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WIND ENERGY
A Site Selection Web Exclusive, July 2012
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WEB Exclusive story

Boats and Blades

A Michigan composites builder has high hopes for the wind energy sector.

WIND ENERGY
Energetx Composites draws on its sister company’s long experience in yacht building.
by JOHN W. McCURRY
E
When the recession hit, long-time yacht builder S2 Yachts spun out Energetx Composites to build a product line featuring wind turbine blades.
When the recession hit, long-time yacht builder S2 Yachts spun out Energetx Composites to build a product line featuring wind turbine blades.

nergetx Composites, a progeny of long-time yacht builder S2 Yachts, is busy carving out a niche in wind turbine blade manufacturing. The Holland, Mich., company was formed in 2008 when S2 Yachts decided to diversify as the recession began to affect yacht sales. In addition to wind blades, Energetx builds structural composites for the defense, aerospace and transportation markets.

Kelly Slikkers, grandson of S2 founder Leon Slikkers, is vice president for business development for Energetx. He says the company has taken the core competencies developed through decades of yacht building and is transferring them to the renewable energy sector. S2 traces its history back to a company called Slick Craft Boat Co., and the company's family ownership has more than 50 years of fiberglass composites experience.

The company has garnered some fame over the last two years for its diversification. Gov. Rick Snyder presented Energetx with the state's first-ever "Reinventing Michigan" award in 2011, and last January, President Obama cited an Energetx technician as an example of worker retraining during his State of the Union message.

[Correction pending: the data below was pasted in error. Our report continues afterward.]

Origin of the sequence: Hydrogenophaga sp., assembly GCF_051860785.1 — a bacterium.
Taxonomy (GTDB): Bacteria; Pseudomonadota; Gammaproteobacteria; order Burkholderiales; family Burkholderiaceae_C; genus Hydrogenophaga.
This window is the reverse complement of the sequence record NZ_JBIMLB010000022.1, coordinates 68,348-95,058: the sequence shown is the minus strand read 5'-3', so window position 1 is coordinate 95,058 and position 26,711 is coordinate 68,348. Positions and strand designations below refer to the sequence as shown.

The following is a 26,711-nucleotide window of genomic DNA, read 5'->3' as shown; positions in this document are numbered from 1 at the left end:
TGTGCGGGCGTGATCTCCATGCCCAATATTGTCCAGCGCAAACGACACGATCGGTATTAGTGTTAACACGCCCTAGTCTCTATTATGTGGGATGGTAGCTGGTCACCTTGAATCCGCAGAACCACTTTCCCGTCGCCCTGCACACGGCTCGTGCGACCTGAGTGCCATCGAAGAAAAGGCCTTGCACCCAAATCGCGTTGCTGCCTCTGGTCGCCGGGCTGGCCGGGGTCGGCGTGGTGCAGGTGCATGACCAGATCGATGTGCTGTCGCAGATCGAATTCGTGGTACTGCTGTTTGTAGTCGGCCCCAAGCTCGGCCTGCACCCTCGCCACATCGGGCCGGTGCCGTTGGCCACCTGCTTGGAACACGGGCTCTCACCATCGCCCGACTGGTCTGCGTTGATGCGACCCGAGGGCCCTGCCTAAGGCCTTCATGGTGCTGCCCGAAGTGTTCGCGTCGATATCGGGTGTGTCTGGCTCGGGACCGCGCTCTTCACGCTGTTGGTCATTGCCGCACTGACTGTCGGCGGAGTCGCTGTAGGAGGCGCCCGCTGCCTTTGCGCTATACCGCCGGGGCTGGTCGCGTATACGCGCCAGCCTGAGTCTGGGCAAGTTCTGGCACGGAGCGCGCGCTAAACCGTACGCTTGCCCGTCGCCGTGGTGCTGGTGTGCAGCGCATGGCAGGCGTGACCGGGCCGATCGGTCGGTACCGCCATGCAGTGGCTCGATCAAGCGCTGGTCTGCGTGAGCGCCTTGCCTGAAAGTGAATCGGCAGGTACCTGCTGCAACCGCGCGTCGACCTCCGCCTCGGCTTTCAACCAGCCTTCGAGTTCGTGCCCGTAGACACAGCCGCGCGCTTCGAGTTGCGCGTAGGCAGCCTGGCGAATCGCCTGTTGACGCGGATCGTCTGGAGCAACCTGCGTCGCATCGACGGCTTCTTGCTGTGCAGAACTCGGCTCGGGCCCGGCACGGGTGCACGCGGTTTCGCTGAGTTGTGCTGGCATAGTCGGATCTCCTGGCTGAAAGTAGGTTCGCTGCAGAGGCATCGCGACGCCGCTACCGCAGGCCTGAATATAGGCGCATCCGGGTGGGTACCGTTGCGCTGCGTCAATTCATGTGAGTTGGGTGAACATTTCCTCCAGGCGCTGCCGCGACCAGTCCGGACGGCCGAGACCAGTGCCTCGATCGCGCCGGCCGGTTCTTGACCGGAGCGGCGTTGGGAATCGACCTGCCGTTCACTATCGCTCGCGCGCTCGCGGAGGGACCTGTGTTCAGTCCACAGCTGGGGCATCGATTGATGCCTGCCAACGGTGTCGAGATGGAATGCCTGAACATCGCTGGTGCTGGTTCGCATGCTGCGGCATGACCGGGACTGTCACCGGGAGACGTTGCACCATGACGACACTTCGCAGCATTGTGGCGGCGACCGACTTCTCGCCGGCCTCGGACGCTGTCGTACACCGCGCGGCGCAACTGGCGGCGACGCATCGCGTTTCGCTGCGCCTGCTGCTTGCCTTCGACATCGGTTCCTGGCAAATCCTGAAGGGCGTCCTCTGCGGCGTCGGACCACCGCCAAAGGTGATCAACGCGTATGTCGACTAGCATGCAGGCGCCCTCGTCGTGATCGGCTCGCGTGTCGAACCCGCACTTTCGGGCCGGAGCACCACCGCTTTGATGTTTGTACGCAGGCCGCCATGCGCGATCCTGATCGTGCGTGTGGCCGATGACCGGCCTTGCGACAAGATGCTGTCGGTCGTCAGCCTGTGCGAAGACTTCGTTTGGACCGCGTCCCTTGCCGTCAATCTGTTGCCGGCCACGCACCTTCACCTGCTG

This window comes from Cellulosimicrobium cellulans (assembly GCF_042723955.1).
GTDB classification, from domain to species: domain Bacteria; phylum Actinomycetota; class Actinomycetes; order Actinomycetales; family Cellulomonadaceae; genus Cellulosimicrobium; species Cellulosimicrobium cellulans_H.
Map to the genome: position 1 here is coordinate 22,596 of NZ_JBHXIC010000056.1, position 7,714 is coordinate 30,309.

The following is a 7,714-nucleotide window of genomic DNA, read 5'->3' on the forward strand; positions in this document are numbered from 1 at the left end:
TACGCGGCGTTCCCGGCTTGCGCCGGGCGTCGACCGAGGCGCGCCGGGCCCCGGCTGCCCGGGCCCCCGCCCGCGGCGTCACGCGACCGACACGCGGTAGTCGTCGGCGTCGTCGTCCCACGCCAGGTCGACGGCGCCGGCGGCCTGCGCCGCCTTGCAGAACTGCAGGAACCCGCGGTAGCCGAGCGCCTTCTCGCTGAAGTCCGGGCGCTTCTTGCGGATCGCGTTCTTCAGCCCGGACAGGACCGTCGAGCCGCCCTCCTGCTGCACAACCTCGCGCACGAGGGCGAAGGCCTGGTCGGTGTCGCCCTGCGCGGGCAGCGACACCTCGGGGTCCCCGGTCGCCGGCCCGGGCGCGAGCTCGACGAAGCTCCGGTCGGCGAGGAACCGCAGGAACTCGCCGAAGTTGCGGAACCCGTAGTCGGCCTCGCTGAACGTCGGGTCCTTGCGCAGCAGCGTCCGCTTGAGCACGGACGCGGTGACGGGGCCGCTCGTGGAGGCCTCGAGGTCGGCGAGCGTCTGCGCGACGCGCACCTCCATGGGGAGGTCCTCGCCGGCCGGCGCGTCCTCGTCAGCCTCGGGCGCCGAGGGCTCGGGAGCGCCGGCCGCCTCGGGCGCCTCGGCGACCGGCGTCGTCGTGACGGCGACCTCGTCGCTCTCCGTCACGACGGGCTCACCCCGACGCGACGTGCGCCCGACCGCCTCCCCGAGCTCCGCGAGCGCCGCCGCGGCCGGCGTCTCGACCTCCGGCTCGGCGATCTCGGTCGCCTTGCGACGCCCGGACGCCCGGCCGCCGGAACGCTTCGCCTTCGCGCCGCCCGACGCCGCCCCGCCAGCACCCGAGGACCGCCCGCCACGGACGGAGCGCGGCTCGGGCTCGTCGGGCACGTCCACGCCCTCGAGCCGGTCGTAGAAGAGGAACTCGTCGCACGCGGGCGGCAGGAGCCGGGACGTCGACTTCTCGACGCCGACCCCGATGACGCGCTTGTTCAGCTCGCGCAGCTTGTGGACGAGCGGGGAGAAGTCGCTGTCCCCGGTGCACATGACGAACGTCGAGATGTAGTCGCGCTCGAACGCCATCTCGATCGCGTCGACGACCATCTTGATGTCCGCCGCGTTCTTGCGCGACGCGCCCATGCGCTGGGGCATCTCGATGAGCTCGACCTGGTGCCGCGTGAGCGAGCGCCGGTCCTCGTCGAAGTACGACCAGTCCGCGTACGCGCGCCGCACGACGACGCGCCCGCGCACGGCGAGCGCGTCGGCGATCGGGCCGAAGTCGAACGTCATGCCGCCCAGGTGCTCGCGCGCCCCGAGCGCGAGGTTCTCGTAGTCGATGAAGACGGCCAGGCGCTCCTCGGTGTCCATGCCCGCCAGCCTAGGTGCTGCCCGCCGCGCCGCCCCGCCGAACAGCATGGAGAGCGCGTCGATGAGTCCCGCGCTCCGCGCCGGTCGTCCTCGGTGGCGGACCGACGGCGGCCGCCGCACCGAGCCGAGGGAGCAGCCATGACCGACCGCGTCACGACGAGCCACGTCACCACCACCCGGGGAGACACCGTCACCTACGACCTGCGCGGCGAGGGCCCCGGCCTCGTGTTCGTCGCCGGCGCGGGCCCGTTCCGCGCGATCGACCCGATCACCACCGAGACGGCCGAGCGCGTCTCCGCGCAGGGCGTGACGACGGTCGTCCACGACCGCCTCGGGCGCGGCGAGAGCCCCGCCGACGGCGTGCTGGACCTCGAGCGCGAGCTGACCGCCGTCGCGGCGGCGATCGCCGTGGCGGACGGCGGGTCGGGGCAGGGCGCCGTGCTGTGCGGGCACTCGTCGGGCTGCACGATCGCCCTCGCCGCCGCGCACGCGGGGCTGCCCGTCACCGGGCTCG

"We focus on projects where the customer has very specific requirements and structural needs with aspects of the fabrication that are critical," says Kelly Slikkers. "These products either require close process control or unique materials in addition to the fiberglass we use."

Slikkers says about 80 percent of Energetx' business is related to wind.

"Wind is where we have put a lot of our focus in the last three to four years," Slikkers says. "The same technologies, skill sets, material evaluation capabilities and engineering capabilities are easily transferable to the defense and aerospace industry."

Energetx was granted a $27.3-million tax credit in 2009 from the State of Michigan stretching over 15 years. It also received a $3.5-million federal clean energy grant. Energetx utilizes 250,000 sq. ft. (23,225 sq. m.) of an 800,000-sq.-ft. (74,320-sq.-m.) building it shares with its sister company. The two companies currently employ about 500 with Energetx accounting for 75 of that total.

Energetx has partnered with Aeroblade out of Spain and is licensing its technology for the North American market. This spring, Energetx garnered its first contract to build 150-ft. turbine blades.

Talent, Transport and Tax Credits

Slikkers says Michigan is a great location for composites manufacturing. The state is rich with college-level training programs and companies that provide synergies.

"There is a tremendous amount of human capital that can be leveraged for this industry," he says.

Michigan's location on the Great Lakes is another asset. The company ships materials back and forth between its own premises and those of Spanish blade manufacturing partner Aeroblade.

"The port system and the St. Lawrence Seaway are invaluable," he says.

Slikkers says the young company's business is good, but like so many in the wind sector in the U.S., Energetx is waiting and hoping regarding the possible extension of the production tax credits for wind energy. He says Energetx hopes to be able to add 50 employees by the end of the year.

"One of the key factors is the PTC and whether that will move forward or not. We are passionate about manufacturing the systems we have in place and we are confident our products will have better reliability and ultimately extend the lifespan of blades. Extension of the PTC is critical. We have customers we are talking to who are holding up projects because of the uncertainty. We would like to get that behind us. Ideally, long-term we will have something that creates market demand. We are very confident wind energy can be competitive with traditional energy sources."

Slikkers says too many companies are reliant on the PTC. He suggests an extension for a period of time followed by a phase-out.

"Let us as a manufacturer develop the processes that are competitive and drive innovation. Then we can invest with the knowledge that there is a more long-term market that is not dictated by a two- to three-year PTC."


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